Trump speaks of a “divine miracle” amid contradictory messages about his health

Trump speaks of a “divine miracle” amid contradictory messages about his health


Trump speaks of a divine miracle amid contradictory messages about his healthWASHINGTON – US President Donald Trump described from his hospital room the methods used to treat him as a “miracle from God”, stressing that he is in a better condition now, after a series of contradictory messages from the White House that caused ambiguity about his health.

Looking exhausted, Trump spoke in a four-minute video clip on his Twitter account on Saturday that he was feeling “much better.”

And the US President continued, while sitting at a round table wearing a jacket without a tie at the Walter Reed Military Medical Center, “A lot of things have happened, if you look at the treatments I receive, some of them and others coming, in fact they are miracles, miracles of God, people criticize me. When I say this, but we have some things going on that look like miracles from God. ”

Trump considered that the next few days will constitute a “real test” of his resilience while he is fighting the Corona virus in the hospital.

“I would like to tell you that I am in relatively good condition, and we will conduct the tests in a few days,” he said, expressing his gratitude for the sympathy and solidarity he received from Americans and world leaders.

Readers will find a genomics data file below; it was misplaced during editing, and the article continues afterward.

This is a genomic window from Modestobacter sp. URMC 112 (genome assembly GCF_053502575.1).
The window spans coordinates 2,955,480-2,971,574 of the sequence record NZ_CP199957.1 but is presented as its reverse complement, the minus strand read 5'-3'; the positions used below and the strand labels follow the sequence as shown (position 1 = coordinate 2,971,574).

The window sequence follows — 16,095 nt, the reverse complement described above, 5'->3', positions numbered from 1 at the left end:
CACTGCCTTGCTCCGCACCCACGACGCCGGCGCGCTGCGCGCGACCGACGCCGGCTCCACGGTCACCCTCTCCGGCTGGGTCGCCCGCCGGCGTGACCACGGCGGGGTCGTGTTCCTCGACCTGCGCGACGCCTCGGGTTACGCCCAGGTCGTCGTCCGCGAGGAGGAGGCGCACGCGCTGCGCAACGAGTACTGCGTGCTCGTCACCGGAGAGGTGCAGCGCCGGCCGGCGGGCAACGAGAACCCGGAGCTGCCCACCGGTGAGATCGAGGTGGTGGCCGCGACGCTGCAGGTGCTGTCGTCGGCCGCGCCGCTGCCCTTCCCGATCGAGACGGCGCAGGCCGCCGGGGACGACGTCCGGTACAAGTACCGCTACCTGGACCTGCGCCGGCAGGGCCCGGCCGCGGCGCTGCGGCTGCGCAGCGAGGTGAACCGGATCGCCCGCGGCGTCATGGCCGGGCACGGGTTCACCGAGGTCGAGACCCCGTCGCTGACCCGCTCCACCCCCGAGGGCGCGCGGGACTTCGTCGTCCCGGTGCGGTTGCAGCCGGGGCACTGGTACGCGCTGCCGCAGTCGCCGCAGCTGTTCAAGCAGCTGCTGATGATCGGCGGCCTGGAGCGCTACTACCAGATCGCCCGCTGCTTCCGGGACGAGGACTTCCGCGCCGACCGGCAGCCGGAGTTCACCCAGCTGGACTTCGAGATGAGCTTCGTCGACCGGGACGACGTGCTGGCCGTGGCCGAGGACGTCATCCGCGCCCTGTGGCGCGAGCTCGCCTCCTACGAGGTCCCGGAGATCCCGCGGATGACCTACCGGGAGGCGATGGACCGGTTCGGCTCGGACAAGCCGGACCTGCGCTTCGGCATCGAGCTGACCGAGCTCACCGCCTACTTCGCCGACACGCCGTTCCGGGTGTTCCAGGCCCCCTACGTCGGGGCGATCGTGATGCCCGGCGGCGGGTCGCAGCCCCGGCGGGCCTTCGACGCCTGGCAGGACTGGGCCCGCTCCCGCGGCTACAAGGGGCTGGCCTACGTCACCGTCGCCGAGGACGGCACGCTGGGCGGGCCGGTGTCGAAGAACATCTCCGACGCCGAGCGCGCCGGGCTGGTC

The US President emphasized that he “had no other choice” regarding infection with the virus, noting that the only way to avoid this was by isolating himself in his office and not mixing with others or holding meetings, and he stressed that this is not possible for the head of the “most powerful country in the world.”

Trump revealed his wife Melania’s health status, stressing that her condition is good and her body deals with the disease better than her being younger, he said.

The speech came after hours of contradictory assessments by US administration officials, which gave an unclear picture of the president’s health status since his infection with the virus was discovered on Thursday evening.

On Saturday morning, the White House doctors’ team said the president was improving and he was already talking about his return to the White House. “I feel like I can get out of here today,” one of the doctors quoted Trump as saying.

Minutes earlier, White House Chief of Staff Mark Meadows gave a less optimistic assessment and told reporters that “the president’s vital signs have been very worrying over the past 24 hours and the next forty-eight hours will be crucial … We have not yet reached a clear path to recovery.”

Meadows, who made his first remarks on condition of anonymity, changed his tone hours later and told Reuters that Trump was “doing well” and that doctors were very happy with his vital signs. Meadows did not explain the reason for the contradiction in his comments. An adviser to Trump, who asked not to be named, said the president did not like Meadows’ first comments.